PARADISE LOST’S ‘OBSIDIAN’ IS A CLASS ALBUM FROM A CLASS ACT
13 May 2020
ARE YOU READY TO PARTY? If the answer is yes, then this is DEFINITELY not the album for you. Paradise Lost have been at the forefront of the British Doom/Gothic Metal scene for over three decades now.
Words: Robert Adams
The closest they ever got to releasing a party album was with ’97’s ‘One Second’, followed by ’99’s ‘Host’, where they had a flirtation with Depeche Mode style electronica. Subsequent albums have seen the Halifax veterans stick more to their Gothic roots.
Maturity hasn’t meant becoming lazy for Paradise Lost. They have been perfecting their craft and it’s been, for the most part, very successfully done.
Gregor Mackintosh’s songwriting is just sublime these days, as he has an almost uncanny knack of knowing just how much oomph to give a song. Album opener ‘Darker Thoughts’ is a perfect example of this. A picked acoustic guitar along with subtle strings welcome us to Nik Holmes’ beautiful whispered, clean baritone voice.
The song slowly builds until a crunching riff explodes and Holmes’ vocals take a turn towards his growl. It’s compelling stuff indeed and the structure and pace of the song just drags the listener in.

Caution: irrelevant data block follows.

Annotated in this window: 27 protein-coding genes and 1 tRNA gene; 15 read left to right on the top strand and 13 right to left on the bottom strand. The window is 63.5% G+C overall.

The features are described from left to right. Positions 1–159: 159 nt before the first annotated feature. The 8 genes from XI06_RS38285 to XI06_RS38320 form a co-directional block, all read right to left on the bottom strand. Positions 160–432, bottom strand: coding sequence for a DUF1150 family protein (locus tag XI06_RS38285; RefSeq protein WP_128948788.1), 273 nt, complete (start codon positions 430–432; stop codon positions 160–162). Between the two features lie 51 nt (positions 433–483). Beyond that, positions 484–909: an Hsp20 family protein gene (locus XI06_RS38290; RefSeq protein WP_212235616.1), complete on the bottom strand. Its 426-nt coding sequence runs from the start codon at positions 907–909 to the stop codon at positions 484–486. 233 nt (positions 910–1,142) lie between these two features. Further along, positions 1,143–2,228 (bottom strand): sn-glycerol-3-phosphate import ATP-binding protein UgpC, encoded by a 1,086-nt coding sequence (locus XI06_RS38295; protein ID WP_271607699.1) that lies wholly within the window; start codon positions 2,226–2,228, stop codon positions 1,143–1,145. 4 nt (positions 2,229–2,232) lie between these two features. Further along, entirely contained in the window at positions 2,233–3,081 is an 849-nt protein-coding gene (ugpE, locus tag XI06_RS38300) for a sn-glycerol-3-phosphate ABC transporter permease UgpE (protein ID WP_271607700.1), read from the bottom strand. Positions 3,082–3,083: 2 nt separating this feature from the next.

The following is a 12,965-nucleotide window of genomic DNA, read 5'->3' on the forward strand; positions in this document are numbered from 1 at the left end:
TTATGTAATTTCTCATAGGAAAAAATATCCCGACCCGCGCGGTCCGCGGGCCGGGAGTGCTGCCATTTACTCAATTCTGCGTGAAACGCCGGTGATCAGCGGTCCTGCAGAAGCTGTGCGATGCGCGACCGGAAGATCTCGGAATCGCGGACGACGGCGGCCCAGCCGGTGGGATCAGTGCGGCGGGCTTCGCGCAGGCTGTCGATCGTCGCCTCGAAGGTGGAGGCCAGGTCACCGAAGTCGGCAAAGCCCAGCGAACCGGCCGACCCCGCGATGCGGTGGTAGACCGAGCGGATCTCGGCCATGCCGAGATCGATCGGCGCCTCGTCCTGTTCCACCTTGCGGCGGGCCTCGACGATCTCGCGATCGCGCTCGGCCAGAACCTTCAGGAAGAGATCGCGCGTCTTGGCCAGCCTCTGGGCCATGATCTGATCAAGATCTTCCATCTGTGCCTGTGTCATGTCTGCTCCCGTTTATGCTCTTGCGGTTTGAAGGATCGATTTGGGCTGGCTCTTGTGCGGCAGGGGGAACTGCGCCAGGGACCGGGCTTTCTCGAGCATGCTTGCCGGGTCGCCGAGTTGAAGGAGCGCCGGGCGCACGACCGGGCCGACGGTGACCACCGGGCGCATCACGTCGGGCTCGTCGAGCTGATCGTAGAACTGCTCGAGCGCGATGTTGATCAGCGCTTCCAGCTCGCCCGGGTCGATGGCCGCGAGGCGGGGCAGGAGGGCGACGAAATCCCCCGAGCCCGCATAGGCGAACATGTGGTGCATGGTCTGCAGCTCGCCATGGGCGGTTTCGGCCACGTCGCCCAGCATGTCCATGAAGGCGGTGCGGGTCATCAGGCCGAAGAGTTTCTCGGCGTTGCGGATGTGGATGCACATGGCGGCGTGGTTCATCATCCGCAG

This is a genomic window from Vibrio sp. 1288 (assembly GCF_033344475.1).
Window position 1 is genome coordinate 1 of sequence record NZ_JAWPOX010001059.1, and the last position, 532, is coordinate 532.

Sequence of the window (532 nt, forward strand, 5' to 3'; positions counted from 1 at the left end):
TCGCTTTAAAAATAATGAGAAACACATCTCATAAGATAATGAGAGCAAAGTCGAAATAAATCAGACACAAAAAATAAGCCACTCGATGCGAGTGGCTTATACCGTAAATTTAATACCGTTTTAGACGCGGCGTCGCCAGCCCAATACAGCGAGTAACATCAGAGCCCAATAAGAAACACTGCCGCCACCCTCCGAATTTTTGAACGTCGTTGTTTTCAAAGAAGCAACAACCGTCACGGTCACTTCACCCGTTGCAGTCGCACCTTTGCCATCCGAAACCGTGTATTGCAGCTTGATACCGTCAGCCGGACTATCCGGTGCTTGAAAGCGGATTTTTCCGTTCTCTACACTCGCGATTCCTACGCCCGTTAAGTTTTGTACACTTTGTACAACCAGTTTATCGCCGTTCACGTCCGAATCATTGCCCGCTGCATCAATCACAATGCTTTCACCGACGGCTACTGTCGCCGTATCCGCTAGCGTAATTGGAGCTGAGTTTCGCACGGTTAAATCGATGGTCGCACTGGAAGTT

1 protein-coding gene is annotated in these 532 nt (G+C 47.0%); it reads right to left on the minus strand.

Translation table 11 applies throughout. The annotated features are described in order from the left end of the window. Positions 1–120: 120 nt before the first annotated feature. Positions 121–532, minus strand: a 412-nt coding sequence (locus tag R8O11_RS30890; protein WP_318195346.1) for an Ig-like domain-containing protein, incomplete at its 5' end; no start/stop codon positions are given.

‘Fall From Grace’ could easily have been lifted from their ‘Draconian Times’ album and ‘Forsaken’ fools the listener with a pure church organ intro, which turns into a melancholic melody and a chorus that could have been on Paradise Lost’s party album ‘One Second’.
The band have been really clever with ‘Obsidian’, by giving their fans a snippet of most of the musical avenues they have travelled to date. That’s not to say that this album will only be enjoyed by Paradise Lost fans. ‘Serenity’ has more than enough riffage and growls to keep the more Metal of Gothic rock fans happy.
‘Hope Dies Young’ has an almost cheery keyboard line, despite the song’s mournful title, while ‘Ravenghast’ closes the album in gloriously mournful style.
While they may not sound like a party band, Paradise Lost are most definitely a force of nature.
They have a very recognisable signature sound and the reason it is so recognisable is that plenty of other bands have copied it.
‘Obsidian’ is a class album, from a class act. Like a fine wine or a malt whiskey, Paradise Lost just seem to get better with age.
Watch out for our interview with Nick Holmes, coming very soon to MetalTalk.